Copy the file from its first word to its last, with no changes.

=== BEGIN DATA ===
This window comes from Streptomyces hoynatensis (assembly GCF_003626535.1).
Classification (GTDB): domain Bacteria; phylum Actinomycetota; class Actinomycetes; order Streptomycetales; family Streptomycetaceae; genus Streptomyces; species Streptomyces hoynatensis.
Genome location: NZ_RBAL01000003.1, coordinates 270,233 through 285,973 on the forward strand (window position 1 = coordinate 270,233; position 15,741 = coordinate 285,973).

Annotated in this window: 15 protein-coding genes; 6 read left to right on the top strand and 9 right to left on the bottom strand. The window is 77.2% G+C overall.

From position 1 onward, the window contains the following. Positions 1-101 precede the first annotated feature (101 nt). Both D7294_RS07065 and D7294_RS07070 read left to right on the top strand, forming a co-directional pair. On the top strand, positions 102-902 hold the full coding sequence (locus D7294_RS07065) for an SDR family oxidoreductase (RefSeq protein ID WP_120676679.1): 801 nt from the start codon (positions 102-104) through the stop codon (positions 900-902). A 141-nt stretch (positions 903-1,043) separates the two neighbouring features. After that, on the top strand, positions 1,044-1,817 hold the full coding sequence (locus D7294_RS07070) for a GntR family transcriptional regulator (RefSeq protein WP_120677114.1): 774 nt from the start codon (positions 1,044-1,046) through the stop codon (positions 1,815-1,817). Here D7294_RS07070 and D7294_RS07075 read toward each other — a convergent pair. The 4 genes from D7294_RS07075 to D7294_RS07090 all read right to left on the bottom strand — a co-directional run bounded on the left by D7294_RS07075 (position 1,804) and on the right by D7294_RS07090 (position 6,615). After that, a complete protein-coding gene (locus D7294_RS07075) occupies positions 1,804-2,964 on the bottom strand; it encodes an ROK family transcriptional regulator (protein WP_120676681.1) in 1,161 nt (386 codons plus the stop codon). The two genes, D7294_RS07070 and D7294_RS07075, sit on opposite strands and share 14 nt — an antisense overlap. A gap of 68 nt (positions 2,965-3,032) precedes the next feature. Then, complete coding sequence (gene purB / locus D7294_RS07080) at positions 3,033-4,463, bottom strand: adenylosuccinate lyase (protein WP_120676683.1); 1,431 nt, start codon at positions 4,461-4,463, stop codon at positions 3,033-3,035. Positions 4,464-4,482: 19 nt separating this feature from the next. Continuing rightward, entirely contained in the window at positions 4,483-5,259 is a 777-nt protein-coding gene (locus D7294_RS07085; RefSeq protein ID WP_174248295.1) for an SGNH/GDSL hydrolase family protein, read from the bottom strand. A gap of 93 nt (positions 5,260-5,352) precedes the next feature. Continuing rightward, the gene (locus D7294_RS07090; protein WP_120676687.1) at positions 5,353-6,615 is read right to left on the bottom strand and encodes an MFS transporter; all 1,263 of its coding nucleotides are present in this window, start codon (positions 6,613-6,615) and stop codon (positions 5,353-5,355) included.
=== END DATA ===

This window comes from Streptomyces hoynatensis (assembly GCF_003626535.1).
Classification (GTDB): domain Bacteria; phylum Actinomycetota; class Actinomycetes; order Streptomycetales; family Streptomycetaceae; genus Streptomyces; species Streptomyces hoynatensis.
Genome location: NZ_RBAL01000003.1, coordinates 270,233 through 285,973 on the forward strand (window position 1 = coordinate 270,233; position 15,741 = coordinate 285,973).

Annotated in this window: 15 protein-coding genes; 6 read left to right on the top strand and 9 right to left on the bottom strand. The window is 77.2% G+C overall.

From position 1 onward, the window contains the following. Positions 1-101 precede the first annotated feature (101 nt). Both D7294_RS07065 and D7294_RS07070 read left to right on the top strand, forming a co-directional pair. On the top strand, positions 102-902 hold the full coding sequence (locus D7294_RS07065) for an SDR family oxidoreductase (RefSeq protein ID WP_120676679.1): 801 nt from the start codon (positions 102-104) through the stop codon (positions 900-902). A 141-nt stretch (positions 903-1,043) separates the two neighbouring features. After that, on the top strand, positions 1,044-1,817 hold the full coding sequence (locus D7294_RS07070) for a GntR family transcriptional regulator (RefSeq protein WP_120677114.1): 774 nt from the start codon (positions 1,044-1,046) through the stop codon (positions 1,815-1,817). Here D7294_RS07070 and D7294_RS07075 read toward each other — a convergent pair. The 4 genes from D7294_RS07075 to D7294_RS07090 all read right to left on the bottom strand — a co-directional run bounded on the left by D7294_RS07075 (position 1,804) and on the right by D7294_RS07090 (position 6,615). After that, a complete protein-coding gene (locus D7294_RS07075) occupies positions 1,804-2,964 on the bottom strand; it encodes an ROK family transcriptional regulator (protein WP_120676681.1) in 1,161 nt (386 codons plus the stop codon). The two genes, D7294_RS07070 and D7294_RS07075, sit on opposite strands and share 14 nt — an antisense overlap. A gap of 68 nt (positions 2,965-3,032) precedes the next feature. Then, complete coding sequence (gene purB / locus D7294_RS07080) at positions 3,033-4,463, bottom strand: adenylosuccinate lyase (protein WP_120676683.1); 1,431 nt, start codon at positions 4,461-4,463, stop codon at positions 3,033-3,035. Positions 4,464-4,482: 19 nt separating this feature from the next. Continuing rightward, entirely contained in the window at positions 4,483-5,259 is a 777-nt protein-coding gene (locus D7294_RS07085; RefSeq protein ID WP_174248295.1) for an SGNH/GDSL hydrolase family protein, read from the bottom strand. A gap of 93 nt (positions 5,260-5,352) precedes the next feature. Continuing rightward, the gene (locus D7294_RS07090; protein WP_120676687.1) at positions 5,353-6,615 is read right to left on the bottom strand and encodes an MFS transporter; all 1,263 of its coding nucleotides are present in this window, start codon (positions 6,613-6,615) and stop codon (positions 5,353-5,355) included.